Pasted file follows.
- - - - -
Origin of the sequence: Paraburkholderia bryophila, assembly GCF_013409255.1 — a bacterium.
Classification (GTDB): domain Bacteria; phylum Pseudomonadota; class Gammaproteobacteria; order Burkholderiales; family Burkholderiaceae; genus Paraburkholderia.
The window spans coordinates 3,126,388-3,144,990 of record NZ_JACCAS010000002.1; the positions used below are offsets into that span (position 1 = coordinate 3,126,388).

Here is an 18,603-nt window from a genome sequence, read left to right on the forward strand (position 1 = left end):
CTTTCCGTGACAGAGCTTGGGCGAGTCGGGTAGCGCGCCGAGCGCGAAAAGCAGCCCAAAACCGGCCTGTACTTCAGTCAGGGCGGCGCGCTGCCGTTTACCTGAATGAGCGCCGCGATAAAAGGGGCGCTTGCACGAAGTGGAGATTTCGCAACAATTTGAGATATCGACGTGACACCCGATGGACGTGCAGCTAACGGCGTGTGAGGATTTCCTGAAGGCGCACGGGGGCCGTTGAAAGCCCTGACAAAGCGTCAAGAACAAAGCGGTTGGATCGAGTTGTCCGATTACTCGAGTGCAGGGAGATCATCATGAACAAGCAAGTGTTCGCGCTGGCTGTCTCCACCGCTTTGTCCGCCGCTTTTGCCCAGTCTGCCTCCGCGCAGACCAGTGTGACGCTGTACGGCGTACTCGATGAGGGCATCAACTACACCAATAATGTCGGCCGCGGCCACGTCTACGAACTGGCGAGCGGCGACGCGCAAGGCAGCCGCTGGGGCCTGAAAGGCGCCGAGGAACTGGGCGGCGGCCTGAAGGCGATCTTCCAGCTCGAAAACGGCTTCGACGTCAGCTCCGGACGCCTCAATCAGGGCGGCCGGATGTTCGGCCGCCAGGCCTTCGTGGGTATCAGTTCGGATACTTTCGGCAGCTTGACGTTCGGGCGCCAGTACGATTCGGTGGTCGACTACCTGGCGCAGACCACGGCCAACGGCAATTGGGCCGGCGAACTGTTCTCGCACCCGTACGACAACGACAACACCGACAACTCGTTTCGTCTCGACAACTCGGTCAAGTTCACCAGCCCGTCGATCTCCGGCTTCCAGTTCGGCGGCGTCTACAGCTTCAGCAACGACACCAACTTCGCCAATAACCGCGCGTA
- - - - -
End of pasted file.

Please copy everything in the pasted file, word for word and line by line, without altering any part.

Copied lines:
Origin of the sequence: Paraburkholderia bryophila, assembly GCF_013409255.1 — a bacterium.
Classification (GTDB): domain Bacteria; phylum Pseudomonadota; class Gammaproteobacteria; order Burkholderiales; family Burkholderiaceae; genus Paraburkholderia.
The window spans coordinates 3,126,388-3,144,990 of record NZ_JACCAS010000002.1; the positions used below are offsets into that span (position 1 = coordinate 3,126,388).

Here is an 18,603-nt window from a genome sequence, read left to right on the forward strand (position 1 = left end):
CTTTCCGTGACAGAGCTTGGGCGAGTCGGGTAGCGCGCCGAGCGCGAAAAGCAGCCCAAAACCGGCCTGTACTTCAGTCAGGGCGGCGCGCTGCCGTTTACCTGAATGAGCGCCGCGATAAAAGGGGCGCTTGCACGAAGTGGAGATTTCGCAACAATTTGAGATATCGACGTGACACCCGATGGACGTGCAGCTAACGGCGTGTGAGGATTTCCTGAAGGCGCACGGGGGCCGTTGAAAGCCCTGACAAAGCGTCAAGAACAAAGCGGTTGGATCGAGTTGTCCGATTACTCGAGTGCAGGGAGATCATCATGAACAAGCAAGTGTTCGCGCTGGCTGTCTCCACCGCTTTGTCCGCCGCTTTTGCCCAGTCTGCCTCCGCGCAGACCAGTGTGACGCTGTACGGCGTACTCGATGAGGGCATCAACTACACCAATAATGTCGGCCGCGGCCACGTCTACGAACTGGCGAGCGGCGACGCGCAAGGCAGCCGCTGGGGCCTGAAAGGCGCCGAGGAACTGGGCGGCGGCCTGAAGGCGATCTTCCAGCTCGAAAACGGCTTCGACGTCAGCTCCGGACGCCTCAATCAGGGCGGCCGGATGTTCGGCCGCCAGGCCTTCGTGGGTATCAGTTCGGATACTTTCGGCAGCTTGACGTTCGGGCGCCAGTACGATTCGGTGGTCGACTACCTGGCGCAGACCACGGCCAACGGCAATTGGGCCGGCGAACTGTTCTCGCACCCGTACGACAACGACAACACCGACAACTCGTTTCGTCTCGACAACTCGGTCAAGTTCACCAGCCCGTCGATCTCCGGCTTCCAGTTCGGCGGCGTCTACAGCTTCAGCAACGACACCAACTTCGCCAATAACCGCGCGTA